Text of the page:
OMAHA, Neb. (KMTV) — Douglas County Sheriff’s Deputy Neal Klein took the stand and shared details of the agency’s investigation into the disappearance-turned-homicide of Omaha woman Cari Allen Monday morning in the Douglas County Courthouse .
He was in a pretrial hearing for Aldrick Scott, who is facing first-degree murder charges in the death of Cari Allen and two other charges. The judge ruled that there was enough evidence to send the case to the Douglas County District Court, where the remainder of the case will be heard. He is held without bond.
Deputy Klein said Scott had called Allen, his ex-girlfriend, four times in about an hour while on his appointment with a new partner, forcing her to turn off the phone. The appointment was at the Firebirds and The Good Life Bar on the evening of November 19th.
She claims Scott’s car was found at Kansas City International Airport with a gun inside. They said a car that matched Scott’s was seen on camera circling the Good Life Bar while Allen was inside.
Deputy Klein said he believed Scott later parked about two blocks from Allen’s home and, in the house, tackled, shot and killed her.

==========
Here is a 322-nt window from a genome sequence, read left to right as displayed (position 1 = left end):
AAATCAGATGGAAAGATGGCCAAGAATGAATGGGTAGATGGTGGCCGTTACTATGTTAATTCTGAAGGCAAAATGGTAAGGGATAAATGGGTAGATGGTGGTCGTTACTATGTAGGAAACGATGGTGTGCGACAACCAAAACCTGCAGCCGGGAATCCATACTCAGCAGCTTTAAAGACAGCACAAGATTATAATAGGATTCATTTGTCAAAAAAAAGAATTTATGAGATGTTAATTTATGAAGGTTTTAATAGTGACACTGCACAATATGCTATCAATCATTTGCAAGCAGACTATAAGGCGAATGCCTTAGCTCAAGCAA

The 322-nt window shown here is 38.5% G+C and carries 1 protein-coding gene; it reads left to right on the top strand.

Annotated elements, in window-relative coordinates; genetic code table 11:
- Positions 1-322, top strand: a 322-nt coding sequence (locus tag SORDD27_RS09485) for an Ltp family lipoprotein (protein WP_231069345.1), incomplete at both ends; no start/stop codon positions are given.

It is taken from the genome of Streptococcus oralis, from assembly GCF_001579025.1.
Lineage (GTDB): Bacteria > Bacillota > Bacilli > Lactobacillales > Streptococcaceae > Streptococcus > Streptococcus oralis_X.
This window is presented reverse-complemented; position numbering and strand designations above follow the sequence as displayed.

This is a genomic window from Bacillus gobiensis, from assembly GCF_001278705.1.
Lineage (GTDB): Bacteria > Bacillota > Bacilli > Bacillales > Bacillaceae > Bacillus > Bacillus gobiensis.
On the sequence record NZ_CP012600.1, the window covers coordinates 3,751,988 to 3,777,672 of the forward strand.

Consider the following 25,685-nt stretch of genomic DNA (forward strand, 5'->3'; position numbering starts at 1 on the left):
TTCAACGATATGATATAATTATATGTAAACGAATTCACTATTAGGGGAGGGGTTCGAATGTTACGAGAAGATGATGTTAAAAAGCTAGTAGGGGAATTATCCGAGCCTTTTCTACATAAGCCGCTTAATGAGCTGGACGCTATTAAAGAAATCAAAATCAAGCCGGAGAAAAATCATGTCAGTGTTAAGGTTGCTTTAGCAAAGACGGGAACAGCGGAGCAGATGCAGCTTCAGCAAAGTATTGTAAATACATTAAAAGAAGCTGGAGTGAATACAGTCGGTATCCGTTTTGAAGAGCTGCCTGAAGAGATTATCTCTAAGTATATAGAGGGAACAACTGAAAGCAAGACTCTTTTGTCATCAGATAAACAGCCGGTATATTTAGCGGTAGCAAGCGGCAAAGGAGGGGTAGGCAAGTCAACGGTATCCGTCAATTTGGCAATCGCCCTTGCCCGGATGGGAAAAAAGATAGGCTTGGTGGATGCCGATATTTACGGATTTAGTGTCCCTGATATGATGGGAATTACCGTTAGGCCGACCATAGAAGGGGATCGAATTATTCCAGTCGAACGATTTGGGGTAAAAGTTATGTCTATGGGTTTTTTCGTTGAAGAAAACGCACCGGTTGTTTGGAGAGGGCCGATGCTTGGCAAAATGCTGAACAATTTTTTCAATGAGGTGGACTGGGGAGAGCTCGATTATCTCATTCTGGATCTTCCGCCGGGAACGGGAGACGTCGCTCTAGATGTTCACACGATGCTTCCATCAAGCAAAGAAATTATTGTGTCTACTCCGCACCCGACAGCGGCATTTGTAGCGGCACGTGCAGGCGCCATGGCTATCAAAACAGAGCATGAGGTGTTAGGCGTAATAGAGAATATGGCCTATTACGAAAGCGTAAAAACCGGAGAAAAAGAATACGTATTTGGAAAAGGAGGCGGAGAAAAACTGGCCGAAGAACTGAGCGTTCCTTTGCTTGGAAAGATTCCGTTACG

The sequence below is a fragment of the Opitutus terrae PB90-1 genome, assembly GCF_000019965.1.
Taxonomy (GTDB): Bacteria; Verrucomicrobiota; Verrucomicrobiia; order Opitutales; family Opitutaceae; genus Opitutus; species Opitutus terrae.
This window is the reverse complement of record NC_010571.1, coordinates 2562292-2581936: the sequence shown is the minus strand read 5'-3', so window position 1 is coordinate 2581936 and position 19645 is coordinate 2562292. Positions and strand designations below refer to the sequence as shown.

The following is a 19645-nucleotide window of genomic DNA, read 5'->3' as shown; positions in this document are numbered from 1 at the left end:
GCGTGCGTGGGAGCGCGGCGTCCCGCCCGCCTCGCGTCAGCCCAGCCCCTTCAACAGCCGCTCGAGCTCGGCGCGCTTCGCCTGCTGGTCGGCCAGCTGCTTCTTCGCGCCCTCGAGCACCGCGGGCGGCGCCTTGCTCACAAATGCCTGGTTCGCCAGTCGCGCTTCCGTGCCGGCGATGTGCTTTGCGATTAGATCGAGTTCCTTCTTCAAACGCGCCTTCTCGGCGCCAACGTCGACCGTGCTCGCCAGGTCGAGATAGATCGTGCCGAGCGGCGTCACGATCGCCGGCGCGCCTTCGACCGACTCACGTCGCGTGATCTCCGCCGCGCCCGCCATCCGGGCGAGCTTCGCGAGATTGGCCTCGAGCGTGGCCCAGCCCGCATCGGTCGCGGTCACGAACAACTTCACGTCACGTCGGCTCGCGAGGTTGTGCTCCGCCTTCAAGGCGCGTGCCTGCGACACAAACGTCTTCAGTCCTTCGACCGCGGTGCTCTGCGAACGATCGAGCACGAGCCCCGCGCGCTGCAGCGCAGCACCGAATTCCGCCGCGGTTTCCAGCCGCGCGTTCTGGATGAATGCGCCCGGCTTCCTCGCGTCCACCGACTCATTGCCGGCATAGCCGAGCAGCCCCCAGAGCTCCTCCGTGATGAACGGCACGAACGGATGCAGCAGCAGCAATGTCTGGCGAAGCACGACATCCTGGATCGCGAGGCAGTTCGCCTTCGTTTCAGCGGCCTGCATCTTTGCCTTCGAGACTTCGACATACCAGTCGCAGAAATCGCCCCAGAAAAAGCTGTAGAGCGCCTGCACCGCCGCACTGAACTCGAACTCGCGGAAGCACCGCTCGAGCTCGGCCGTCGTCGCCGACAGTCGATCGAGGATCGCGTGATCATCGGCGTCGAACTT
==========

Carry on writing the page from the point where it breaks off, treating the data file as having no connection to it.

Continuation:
He said they found patched bullet holes in the house. They believe Scott carried Allen’s body in his car, then moved the body into his car before driving back to Topeka.
While Scott ended up in Belize, he also bought a flight to Fiji with a connecting flight in Los Angeles, Deputy Klein said. He and another investigator flew to Los Angeles hoping to intercept Scott there on the Tuesday after Allen’s disappearance, but Scott did not board that plane, he said.
Instead, Scott flew from Kansas City, to Houston and Cancun, Mexico, on the Monday after Allen’s disappearance, he said, before traveling to Belize.
Over the phone, Scott reportedly told a friend, a former U.S. Army platoon mate, that he killed Allen, Deputy Klein said. That individual called a friend in Texas law enforcement for the statement, he said. While on the phone with law enforcement, Scott called back and law enforcement recorded the call.
They said he did not confess in that call, but Deputy Klein said, “He was asking you to provide a contact in Colombia where he could escape and wanted to stay ahead of an investigation involving him.”
Douglas County detectives had used a variety of tools to track where Scott had been, Klein said. But when they received data from Scott’s OnStar GPS system in his car, it led them to find Allen’s body.
The body was in a shallow grave on an abandoned rural property. He had a bandage over a gunshot wound that could be used to stop blood flow, he said she.
Douglas County Attorney Don Kleine, who questioned Deputy Klein for the prosecution, believes he has a strong argument.
“The[Douglas County]Sheriff’s Office did a good job and put it all together,” he said. “We will be ready to go to trial whenever it comes.”
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